Rockin’ with High Pot Noose

“The Colgate music sky saw the rise of a new star” is probably too poetic even for an article about music. “Hey, guys! Did you go to see the new band at Nichols and its cool gigs!” would be an inappropriate start of a music review in the college newspaper with the longest tradition in New York State; the author of the writing style guide would not approve of it. So here goes: A concert took place at Nichols and Beal February 15 at 10 p.m. that displayed the talents of Colgate’s newest band.

Like dozens of other people, I ended up at Nichols and Beal, rocking to the tunes of the new band, High Pot Noose. The band consists of six Colgate students: lead singer senior Krystle Williams, senior Greg Beyer on the keyboard, junior Jeff Fein on the acoustic guitar, junior Ben Cerio on the drums, junior Donald Boyajian on the electric guitar and first-year Mark Falcon on the bass.

The music they played was captivating; the audience transformed from a scattered bunch of hesitant individuals into a rocking crowd. The refined and remarkably confident expression of the band made one wonder how long they had been playing together. When somebody curiously asked, the band members nonchalantly answered that they had been playing together for only two weeks.

How did it all start? Interestingly enough, talk about starting a band began at another musical event last semester. Fein wanted to put together a band, so he made some phone calls, and at the “Save the Ales” night in the Commons, Fein, Williams and others were already talking about getting together and playing music this semester.

During winter break, an e-mail was sent out with the subject line “Super band” addressed to all but one of the current members (they were still missing a bass player). Not wanting to borrow one from another group, they launched a campaign for their own bass player. Not only did they put up fliers in first-year dorms, but Williams and Fein sat in front of the O’Connor Campus Center (COOP) and improvised a song called “Bassist Blues.”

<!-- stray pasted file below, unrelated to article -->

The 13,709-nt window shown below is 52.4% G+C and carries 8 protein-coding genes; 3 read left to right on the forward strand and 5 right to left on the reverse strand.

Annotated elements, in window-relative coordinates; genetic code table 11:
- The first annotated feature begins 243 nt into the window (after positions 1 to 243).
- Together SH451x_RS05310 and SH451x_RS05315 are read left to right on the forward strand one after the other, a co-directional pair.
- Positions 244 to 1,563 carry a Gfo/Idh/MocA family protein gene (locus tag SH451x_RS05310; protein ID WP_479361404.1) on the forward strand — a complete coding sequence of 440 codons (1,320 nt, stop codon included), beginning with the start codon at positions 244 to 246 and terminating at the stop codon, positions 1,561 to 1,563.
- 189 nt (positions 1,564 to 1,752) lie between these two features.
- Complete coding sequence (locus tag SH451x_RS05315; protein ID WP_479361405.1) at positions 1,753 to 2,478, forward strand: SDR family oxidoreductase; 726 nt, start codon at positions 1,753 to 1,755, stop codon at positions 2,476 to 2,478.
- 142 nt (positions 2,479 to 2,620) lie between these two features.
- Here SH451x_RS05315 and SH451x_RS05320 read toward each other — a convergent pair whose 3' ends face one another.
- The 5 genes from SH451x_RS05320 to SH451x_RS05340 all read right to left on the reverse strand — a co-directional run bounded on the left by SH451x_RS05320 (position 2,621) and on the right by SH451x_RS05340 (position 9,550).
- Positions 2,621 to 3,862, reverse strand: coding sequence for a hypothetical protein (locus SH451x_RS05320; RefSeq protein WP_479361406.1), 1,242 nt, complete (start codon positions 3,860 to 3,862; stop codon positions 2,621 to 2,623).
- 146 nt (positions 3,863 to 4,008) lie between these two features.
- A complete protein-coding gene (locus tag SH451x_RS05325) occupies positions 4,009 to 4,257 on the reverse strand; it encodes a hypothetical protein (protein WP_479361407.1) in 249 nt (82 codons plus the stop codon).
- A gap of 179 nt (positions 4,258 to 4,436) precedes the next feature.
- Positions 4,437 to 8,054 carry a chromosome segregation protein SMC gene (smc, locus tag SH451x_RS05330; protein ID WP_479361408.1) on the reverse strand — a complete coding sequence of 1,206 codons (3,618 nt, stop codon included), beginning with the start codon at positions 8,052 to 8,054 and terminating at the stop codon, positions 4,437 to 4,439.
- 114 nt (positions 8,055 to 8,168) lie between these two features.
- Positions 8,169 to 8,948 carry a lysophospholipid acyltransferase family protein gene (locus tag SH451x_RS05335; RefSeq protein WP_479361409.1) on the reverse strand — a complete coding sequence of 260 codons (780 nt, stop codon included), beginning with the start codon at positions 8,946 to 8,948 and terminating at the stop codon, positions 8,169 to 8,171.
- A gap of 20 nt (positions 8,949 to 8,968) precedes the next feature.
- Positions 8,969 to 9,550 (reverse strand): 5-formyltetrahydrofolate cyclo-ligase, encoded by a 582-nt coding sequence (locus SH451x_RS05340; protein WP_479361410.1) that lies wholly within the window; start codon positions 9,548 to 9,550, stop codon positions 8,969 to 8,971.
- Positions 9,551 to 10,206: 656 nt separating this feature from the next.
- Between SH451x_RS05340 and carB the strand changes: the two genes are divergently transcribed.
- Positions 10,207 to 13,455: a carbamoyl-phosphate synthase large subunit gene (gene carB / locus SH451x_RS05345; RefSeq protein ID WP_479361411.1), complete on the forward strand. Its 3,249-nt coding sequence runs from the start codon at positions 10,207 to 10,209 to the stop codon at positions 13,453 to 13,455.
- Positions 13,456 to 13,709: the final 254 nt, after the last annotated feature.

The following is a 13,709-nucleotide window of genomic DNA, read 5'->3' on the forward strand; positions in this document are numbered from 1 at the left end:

That’s how they got the first-year Mark Falcon to join. Falcon has ample experience from his band’s (Brayton’s Way) various venues in New York City. Remarking on the enjoyable experience of playing with upperclassmen, Falcon said, “I got to meet new people and learn of a different life style in Colgate.”

Once they had the members, they needed a name, “Super band” being far from ingenious. For a while, Hicks and Islanders was a possibility. That was turned down, because of the band members’ heterogeneous origins and possibly also because it sounds more like a title of an adventure novel. They could have been called Moist, but a band like that already exists in the land of the red maple. Finally, the band members unanimously voted to call themselves High Pot Noose, which is surely original and possibly expresses their common affiliation to math.

Apparently, this seemingly random assemblage of people worked out perfectly. After their first practice in the La Casa dining room, they already had three songs completed; it just clicked. “Everyone was so ridiculously talented, so we could adjust to each other,” Williams said.

Their repertoire of music is put together through a democratic selection based on the members’ suggestions. Fein has written several songs, and the Nooses are now involved in the promising process of composing their own songs. Falcon disclosed that the songs “are written by everyone in the band so it’s nice to hear the musical influences in the originals by the people who write them.”

The hit of their first concert was an adapted version of Kelly Clarkson’s “Since You’ve Been Gone.” The lead vocalist, Williams, commented that the song “really lets me hit the high notes.” The piece was appreciated by long applause from the audience. The only tacit setback of the night was that the audience had to be composed of people over 21 years of age.

When I asked Falcon about the band’s prospects for the future, I got an honest declaration: “We just want to play and have fun as much as possible this semester.” They are doing charity too; their next performance will be at a banquet on Saturday in the Edge Caf?e, organized to help raise money for the Breast Cancer Awareness Coalition. Tentatively, performances in the Jug and at private events are in the planning. I suspect that the High Pot Noose will play again and capture even more people than it did the first time around.